The drama and tension that’s supposed to help motivate players is out the window. All you have left is completing the level for the sake of “completing the level”. That’s valid enough, but there isn’t much of a payoff. And if you’re skipping combat too, there really isn’t any sort of payoff at all. It’s just a nice run through some pretty scenery.

      No tension, no drama, no motivation, no context, and very little payoff sounds like a terrible game to me.

  2. Liore says:

    This was a good post, but I disagree with your final conclusions.

    “Excising combat from the game doesn’t mean you’re just taking out one part of the game. It means you’re taking out the vast majority of the player’s role in the game. All you’re leaving behind is dialogue trees.”

    Clearly you play Mass Effect for reasons that are almost completely unlike why some of my friends play it. (Which is okay, because we’re all different people!)

    To many of my friends, they play FOR the dialogue trees. That is what they care about almost to the exclusion of everything else. The player’s role to them is not shown in the shooty bits, it’s in the interaction between characters. It’s in the relationships, the plot twists, part where Shepard tosses off a sassy line. They don’t see levelling as improving their combat skills, but as a way to mark progression through the story.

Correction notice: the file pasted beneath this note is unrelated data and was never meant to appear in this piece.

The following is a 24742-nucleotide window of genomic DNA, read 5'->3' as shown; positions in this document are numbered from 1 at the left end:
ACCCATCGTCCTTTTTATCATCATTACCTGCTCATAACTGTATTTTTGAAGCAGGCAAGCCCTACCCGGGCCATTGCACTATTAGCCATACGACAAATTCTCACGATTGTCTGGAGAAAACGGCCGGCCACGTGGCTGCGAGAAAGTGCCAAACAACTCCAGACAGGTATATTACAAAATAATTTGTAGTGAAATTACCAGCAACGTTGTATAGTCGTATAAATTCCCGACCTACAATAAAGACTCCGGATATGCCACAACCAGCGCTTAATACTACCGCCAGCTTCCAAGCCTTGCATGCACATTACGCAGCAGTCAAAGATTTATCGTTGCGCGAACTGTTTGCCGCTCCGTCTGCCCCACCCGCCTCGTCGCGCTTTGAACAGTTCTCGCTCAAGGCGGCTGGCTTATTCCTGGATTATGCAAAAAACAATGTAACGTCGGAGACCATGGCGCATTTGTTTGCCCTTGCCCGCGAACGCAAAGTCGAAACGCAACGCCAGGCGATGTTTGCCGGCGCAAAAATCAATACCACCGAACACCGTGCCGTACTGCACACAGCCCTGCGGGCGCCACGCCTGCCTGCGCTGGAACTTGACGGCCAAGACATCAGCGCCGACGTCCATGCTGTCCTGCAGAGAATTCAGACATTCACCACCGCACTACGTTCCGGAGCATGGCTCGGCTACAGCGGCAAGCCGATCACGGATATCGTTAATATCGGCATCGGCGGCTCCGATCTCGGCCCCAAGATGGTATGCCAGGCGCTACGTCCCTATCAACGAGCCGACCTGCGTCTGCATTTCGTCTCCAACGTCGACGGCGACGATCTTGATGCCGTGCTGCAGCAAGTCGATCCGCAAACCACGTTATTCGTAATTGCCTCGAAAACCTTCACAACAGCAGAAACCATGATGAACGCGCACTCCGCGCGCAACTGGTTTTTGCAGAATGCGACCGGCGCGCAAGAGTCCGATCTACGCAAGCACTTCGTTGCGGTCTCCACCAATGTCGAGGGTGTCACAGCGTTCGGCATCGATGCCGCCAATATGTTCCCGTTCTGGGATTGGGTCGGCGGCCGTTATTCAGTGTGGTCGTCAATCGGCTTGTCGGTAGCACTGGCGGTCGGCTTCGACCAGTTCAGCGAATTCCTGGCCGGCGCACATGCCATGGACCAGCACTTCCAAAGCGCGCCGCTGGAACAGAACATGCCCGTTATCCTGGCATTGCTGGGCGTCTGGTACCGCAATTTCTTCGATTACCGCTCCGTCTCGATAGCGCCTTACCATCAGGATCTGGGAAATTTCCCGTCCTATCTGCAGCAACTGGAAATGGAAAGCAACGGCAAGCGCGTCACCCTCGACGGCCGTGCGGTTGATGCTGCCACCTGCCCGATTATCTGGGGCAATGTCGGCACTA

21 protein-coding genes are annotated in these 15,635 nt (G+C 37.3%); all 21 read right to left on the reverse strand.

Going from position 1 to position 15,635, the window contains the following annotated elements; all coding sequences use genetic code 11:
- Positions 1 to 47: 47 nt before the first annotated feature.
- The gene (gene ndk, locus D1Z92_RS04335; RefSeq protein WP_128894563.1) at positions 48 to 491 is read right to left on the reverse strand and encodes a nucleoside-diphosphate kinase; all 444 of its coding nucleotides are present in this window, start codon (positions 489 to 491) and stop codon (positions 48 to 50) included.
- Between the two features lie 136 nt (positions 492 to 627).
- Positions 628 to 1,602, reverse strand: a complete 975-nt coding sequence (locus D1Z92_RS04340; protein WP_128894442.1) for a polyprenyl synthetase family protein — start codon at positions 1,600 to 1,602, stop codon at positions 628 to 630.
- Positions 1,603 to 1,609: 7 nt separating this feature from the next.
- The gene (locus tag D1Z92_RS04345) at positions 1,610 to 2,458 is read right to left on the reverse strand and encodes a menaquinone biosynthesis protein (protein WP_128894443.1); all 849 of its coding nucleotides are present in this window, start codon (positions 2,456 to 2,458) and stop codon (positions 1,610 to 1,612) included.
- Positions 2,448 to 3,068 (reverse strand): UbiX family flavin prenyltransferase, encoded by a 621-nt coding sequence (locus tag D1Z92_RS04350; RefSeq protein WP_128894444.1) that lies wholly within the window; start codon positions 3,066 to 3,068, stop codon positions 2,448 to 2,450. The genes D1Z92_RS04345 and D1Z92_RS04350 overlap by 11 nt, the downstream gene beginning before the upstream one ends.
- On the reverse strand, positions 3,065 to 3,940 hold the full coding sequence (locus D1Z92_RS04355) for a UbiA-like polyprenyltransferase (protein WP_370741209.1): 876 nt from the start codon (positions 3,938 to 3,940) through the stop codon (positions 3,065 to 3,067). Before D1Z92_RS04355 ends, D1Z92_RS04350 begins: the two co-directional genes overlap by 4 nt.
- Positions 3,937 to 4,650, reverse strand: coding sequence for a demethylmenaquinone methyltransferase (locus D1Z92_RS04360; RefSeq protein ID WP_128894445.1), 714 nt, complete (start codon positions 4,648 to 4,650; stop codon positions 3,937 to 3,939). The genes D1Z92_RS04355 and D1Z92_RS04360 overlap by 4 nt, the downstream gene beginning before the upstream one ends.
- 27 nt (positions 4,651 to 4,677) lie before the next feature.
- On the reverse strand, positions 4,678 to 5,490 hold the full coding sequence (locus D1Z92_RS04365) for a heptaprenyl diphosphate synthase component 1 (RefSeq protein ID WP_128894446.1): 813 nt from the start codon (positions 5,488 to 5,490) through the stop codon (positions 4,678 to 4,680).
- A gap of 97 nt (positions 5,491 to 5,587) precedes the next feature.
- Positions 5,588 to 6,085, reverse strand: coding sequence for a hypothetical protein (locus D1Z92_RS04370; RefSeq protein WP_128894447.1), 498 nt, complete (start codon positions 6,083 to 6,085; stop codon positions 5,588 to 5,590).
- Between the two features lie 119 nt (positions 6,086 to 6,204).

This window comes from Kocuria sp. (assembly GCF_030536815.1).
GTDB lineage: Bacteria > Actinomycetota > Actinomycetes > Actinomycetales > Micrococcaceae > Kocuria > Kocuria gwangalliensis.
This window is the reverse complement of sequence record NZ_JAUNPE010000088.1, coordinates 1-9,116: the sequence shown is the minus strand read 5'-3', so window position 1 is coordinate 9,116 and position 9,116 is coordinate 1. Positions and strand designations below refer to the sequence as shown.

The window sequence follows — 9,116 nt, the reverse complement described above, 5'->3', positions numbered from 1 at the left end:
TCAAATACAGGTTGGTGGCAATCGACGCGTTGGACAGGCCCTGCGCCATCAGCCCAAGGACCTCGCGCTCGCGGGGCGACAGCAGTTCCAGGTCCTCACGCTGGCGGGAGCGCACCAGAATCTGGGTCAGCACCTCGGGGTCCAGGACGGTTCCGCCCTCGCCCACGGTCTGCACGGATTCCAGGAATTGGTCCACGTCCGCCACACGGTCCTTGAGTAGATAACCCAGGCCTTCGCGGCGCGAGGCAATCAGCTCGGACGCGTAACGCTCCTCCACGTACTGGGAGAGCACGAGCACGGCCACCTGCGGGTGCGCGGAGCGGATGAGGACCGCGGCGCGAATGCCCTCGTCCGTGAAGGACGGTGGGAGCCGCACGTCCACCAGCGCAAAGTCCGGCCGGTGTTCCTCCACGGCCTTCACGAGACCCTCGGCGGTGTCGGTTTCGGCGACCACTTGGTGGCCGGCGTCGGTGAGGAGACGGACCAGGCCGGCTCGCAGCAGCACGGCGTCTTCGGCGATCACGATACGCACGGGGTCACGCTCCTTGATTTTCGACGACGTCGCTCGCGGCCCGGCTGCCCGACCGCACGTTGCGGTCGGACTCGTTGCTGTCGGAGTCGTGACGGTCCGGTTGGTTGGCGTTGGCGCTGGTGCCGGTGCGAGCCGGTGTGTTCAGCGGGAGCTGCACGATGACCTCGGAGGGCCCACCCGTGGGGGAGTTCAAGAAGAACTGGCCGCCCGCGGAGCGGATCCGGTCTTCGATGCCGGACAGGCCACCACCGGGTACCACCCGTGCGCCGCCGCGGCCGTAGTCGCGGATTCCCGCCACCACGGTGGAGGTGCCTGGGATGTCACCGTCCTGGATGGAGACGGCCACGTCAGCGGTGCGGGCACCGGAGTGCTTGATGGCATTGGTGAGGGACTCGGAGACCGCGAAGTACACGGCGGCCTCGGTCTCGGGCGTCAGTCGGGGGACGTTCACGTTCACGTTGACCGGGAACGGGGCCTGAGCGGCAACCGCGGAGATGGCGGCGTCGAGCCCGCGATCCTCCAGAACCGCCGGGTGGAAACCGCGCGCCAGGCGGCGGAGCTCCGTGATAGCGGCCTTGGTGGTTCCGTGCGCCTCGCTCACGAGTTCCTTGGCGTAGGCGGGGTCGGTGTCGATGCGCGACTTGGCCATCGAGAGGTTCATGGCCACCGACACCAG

Personally I’m kind of in the middle — I could have happily skipped a hallway or two in ME2 because I’m easily bored, but I generally like both combat and story. The option to skip, though, would have made many of my friends MORE invested in the game and their character, not less.

    • craigbamford says:

      Thanks for the compliment on the post!

      I understand the desire to get through the damned combat and just get to the next bit of story. I’ve had that issue since I started playing narrative-driven games, and that was a LONG time ago. (I had that reaction to Phantasy Star!)

      But I don’t necessarily believe that it would lead to greater engagement. I know that people believe it would, and they may even be right, but the various elements of a good game work together, not separately. Just as the narrative adds context and tension to the “pure gameplay” elements, the narrative elements are made more meaningful and more rewarding because there’s an element of achievement to them.

      It’s a bit like leveling in World of Warcraft. Sure, people complain about it. They want to get to level cap right away and go raid. But it’s all that time spent developing your character that creates the all-important investment in a persistent character that’s at the core of a good MMO. Without that investment, raiding just won’t be as satisfying, because the improvements and achievements will go towards an avatar that you just don’t care about.